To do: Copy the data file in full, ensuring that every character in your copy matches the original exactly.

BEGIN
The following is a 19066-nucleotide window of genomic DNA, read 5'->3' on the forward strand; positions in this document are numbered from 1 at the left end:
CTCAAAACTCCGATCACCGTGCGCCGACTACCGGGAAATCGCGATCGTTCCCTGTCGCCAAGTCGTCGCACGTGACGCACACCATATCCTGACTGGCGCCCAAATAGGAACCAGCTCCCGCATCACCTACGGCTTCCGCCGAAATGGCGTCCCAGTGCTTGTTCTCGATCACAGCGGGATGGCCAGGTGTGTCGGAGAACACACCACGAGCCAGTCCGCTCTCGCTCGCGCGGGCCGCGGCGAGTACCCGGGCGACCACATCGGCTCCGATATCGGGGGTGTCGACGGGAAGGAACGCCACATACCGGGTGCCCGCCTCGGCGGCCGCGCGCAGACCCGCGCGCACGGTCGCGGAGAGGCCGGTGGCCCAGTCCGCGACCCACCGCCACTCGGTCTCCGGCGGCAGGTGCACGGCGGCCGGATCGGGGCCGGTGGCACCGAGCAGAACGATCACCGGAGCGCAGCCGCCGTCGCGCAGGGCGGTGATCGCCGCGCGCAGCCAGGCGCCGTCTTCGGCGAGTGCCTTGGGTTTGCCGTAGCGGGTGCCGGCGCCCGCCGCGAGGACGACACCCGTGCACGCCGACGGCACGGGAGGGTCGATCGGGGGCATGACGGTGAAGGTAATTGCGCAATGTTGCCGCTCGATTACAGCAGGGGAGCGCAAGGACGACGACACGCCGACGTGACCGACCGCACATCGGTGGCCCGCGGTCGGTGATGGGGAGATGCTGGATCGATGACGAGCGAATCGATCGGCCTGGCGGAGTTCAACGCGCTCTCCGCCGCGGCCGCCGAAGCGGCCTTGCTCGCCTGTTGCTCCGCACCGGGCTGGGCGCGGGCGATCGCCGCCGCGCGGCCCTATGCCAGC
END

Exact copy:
The following is a 19066-nucleotide window of genomic DNA, read 5'->3' on the forward strand; positions in this document are numbered from 1 at the left end:
CTCAAAACTCCGATCACCGTGCGCCGACTACCGGGAAATCGCGATCGTTCCCTGTCGCCAAGTCGTCGCACGTGACGCACACCATATCCTGACTGGCGCCCAAATAGGAACCAGCTCCCGCATCACCTACGGCTTCCGCCGAAATGGCGTCCCAGTGCTTGTTCTCGATCACAGCGGGATGGCCAGGTGTGTCGGAGAACACACCACGAGCCAGTCCGCTCTCGCTCGCGCGGGCCGCGGCGAGTACCCGGGCGACCACATCGGCTCCGATATCGGGGGTGTCGACGGGAAGGAACGCCACATACCGGGTGCCCGCCTCGGCGGCCGCGCGCAGACCCGCGCGCACGGTCGCGGAGAGGCCGGTGGCCCAGTCCGCGACCCACCGCCACTCGGTCTCCGGCGGCAGGTGCACGGCGGCCGGATCGGGGCCGGTGGCACCGAGCAGAACGATCACCGGAGCGCAGCCGCCGTCGCGCAGGGCGGTGATCGCCGCGCGCAGCCAGGCGCCGTCTTCGGCGAGTGCCTTGGGTTTGCCGTAGCGGGTGCCGGCGCCCGCCGCGAGGACGACACCCGTGCACGCCGACGGCACGGGAGGGTCGATCGGGGGCATGACGGTGAAGGTAATTGCGCAATGTTGCCGCTCGATTACAGCAGGGGAGCGCAAGGACGACGACACGCCGACGTGACCGACCGCACATCGGTGGCCCGCGGTCGGTGATGGGGAGATGCTGGATCGATGACGAGCGAATCGATCGGCCTGGCGGAGTTCAACGCGCTCTCCGCCGCGGCCGCCGAAGCGGCCTTGCTCGCCTGTTGCTCCGCACCGGGCTGGGCGCGGGCGATCGCCGCCGCGCGGCCCTATGCCAGC